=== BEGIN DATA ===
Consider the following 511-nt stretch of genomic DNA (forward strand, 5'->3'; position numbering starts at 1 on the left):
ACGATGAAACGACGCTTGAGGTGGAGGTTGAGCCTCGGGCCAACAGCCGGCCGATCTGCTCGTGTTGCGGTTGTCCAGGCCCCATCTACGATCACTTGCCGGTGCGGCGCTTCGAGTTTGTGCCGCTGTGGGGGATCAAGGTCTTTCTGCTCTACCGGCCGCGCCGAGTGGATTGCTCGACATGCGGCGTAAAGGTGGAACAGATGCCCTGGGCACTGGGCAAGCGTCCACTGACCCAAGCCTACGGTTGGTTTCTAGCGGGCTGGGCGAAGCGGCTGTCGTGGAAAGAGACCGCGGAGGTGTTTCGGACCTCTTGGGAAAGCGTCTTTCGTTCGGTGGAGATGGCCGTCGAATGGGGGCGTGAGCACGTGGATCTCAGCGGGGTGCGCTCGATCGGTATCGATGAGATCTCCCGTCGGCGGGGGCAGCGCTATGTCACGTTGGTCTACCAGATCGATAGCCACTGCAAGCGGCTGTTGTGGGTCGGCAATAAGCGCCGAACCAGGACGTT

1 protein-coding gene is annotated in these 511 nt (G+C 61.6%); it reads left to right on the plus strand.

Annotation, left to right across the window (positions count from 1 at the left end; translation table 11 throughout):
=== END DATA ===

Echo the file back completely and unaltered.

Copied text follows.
Consider the following 511-nt stretch of genomic DNA (forward strand, 5'->3'; position numbering starts at 1 on the left):
ACGATGAAACGACGCTTGAGGTGGAGGTTGAGCCTCGGGCCAACAGCCGGCCGATCTGCTCGTGTTGCGGTTGTCCAGGCCCCATCTACGATCACTTGCCGGTGCGGCGCTTCGAGTTTGTGCCGCTGTGGGGGATCAAGGTCTTTCTGCTCTACCGGCCGCGCCGAGTGGATTGCTCGACATGCGGCGTAAAGGTGGAACAGATGCCCTGGGCACTGGGCAAGCGTCCACTGACCCAAGCCTACGGTTGGTTTCTAGCGGGCTGGGCGAAGCGGCTGTCGTGGAAAGAGACCGCGGAGGTGTTTCGGACCTCTTGGGAAAGCGTCTTTCGTTCGGTGGAGATGGCCGTCGAATGGGGGCGTGAGCACGTGGATCTCAGCGGGGTGCGCTCGATCGGTATCGATGAGATCTCCCGTCGGCGGGGGCAGCGCTATGTCACGTTGGTCTACCAGATCGATAGCCACTGCAAGCGGCTGTTGTGGGTCGGCAATAAGCGCCGAACCAGGACGTT

1 protein-coding gene is annotated in these 511 nt (G+C 61.6%); it reads left to right on the plus strand.

Annotation, left to right across the window (positions count from 1 at the left end; translation table 11 throughout):